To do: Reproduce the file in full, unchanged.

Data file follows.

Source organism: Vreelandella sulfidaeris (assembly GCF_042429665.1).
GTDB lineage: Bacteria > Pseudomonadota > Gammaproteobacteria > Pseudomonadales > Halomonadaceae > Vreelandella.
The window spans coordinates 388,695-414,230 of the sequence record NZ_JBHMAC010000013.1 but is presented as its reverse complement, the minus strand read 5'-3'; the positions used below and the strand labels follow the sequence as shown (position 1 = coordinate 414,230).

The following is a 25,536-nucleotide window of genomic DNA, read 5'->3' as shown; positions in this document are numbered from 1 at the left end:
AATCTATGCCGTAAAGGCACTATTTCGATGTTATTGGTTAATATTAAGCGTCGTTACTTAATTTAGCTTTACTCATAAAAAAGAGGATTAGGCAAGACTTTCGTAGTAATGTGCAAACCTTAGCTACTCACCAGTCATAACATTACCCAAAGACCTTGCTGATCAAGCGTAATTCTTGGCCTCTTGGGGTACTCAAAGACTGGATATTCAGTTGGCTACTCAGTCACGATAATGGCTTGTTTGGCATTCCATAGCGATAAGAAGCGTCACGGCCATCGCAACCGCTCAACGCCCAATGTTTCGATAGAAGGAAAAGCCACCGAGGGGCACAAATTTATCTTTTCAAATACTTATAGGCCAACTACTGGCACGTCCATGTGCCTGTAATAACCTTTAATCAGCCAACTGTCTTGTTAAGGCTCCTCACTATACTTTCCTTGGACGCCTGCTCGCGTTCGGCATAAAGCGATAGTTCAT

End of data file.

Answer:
Source organism: Vreelandella sulfidaeris (assembly GCF_042429665.1).
GTDB lineage: Bacteria > Pseudomonadota > Gammaproteobacteria > Pseudomonadales > Halomonadaceae > Vreelandella.
The window spans coordinates 388,695-414,230 of the sequence record NZ_JBHMAC010000013.1 but is presented as its reverse complement, the minus strand read 5'-3'; the positions used below and the strand labels follow the sequence as shown (position 1 = coordinate 414,230).

The following is a 25,536-nucleotide window of genomic DNA, read 5'->3' as shown; positions in this document are numbered from 1 at the left end:
AATCTATGCCGTAAAGGCACTATTTCGATGTTATTGGTTAATATTAAGCGTCGTTACTTAATTTAGCTTTACTCATAAAAAAGAGGATTAGGCAAGACTTTCGTAGTAATGTGCAAACCTTAGCTACTCACCAGTCATAACATTACCCAAAGACCTTGCTGATCAAGCGTAATTCTTGGCCTCTTGGGGTACTCAAAGACTGGATATTCAGTTGGCTACTCAGTCACGATAATGGCTTGTTTGGCATTCCATAGCGATAAGAAGCGTCACGGCCATCGCAACCGCTCAACGCCCAATGTTTCGATAGAAGGAAAAGCCACCGAGGGGCACAAATTTATCTTTTCAAATACTTATAGGCCAACTACTGGCACGTCCATGTGCCTGTAATAACCTTTAATCAGCCAACTGTCTTGTTAAGGCTCCTCACTATACTTTCCTTGGACGCCTGCTCGCGTTCGGCATAAAGCGATAGTTCAT